Vaccines, Volume of Money, Valuations
With the continued increase of the number of people getting the vaccine a much-welcomed sigh of relief is being felt across the country and most of the globe. Thankfully thus far the variance seems not to pose a terrible threat and most continue even post vaccine to take the appropriate precautions. This is leading to a slow Opening of the country and a light at the end of the tunnel heading back to some type of normalcy.
Volume of Money
The Federal Reserve (FOMC) led by Chairman Jerome Powell continue to buy assets at the rate of $120 billion a month. With a main goal of lowering the Unemployment rate, these funds of course are giving a boost to Capital Markets and providing massive volume liquidity.
Additionally, the Fed has short term rates at zero and has stated they intend to keep them there for some time. This is also a stimulus for certain parts of the economy, but also a boosting effect on Asset Prices.
With Fed controlled short interest rates being held low, longer term rates, notably on the 10-year US Treasury have been moving up in minor protest by bond vigilantes that economic stimulus may be too much, fortunately at this time there seems to be no effect.
With the FED on record saying that short term rates are deemed to stay low, their first move back to normalcy maybe to pair back the purchases. Our interest will be, when, and if this occurs, and more importantly, capital market participants reactions.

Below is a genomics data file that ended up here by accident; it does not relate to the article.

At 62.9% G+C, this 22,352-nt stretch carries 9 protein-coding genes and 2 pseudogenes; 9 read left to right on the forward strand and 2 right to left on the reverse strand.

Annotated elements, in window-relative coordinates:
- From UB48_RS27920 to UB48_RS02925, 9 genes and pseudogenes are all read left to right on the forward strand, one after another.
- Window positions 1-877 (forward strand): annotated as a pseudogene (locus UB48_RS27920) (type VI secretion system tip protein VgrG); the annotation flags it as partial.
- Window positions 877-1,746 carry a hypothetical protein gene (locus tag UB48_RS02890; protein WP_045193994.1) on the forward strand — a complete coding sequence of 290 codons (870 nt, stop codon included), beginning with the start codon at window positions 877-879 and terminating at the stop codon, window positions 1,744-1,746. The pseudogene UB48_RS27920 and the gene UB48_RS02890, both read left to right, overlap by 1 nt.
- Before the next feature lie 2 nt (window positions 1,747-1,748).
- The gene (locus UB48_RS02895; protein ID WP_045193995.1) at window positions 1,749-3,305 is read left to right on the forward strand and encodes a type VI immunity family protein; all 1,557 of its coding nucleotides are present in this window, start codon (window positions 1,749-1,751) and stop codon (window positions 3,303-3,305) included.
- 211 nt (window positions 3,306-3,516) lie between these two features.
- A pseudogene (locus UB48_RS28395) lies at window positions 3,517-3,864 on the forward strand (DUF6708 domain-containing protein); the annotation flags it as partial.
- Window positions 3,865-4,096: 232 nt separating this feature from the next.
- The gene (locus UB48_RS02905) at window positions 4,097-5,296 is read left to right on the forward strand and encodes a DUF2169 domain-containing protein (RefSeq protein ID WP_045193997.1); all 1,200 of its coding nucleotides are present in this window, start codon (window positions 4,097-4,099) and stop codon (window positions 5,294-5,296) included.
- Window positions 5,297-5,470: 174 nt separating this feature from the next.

As mentioned, multiple times in our blog at www.street-cents.com and again our Q2 2021 Newsletter, valuations by almost any metric are stretched.
While valuations may be a more somber note, the re-opening and vaccine completion rates should dribble into corporate earnings, the ultimate driver of capital markets and possibly provide a wonderful “Grow into our Valuation” affect.
If you asked us for our candid opinion, we would like capital markets to trend sideways while we grow into our valuations. Continued rise in capital markets could lead to a bumpier ride once the Fed adjust their policy.
We of course will be watching carefully! �
John A. Kvale CFA, CFP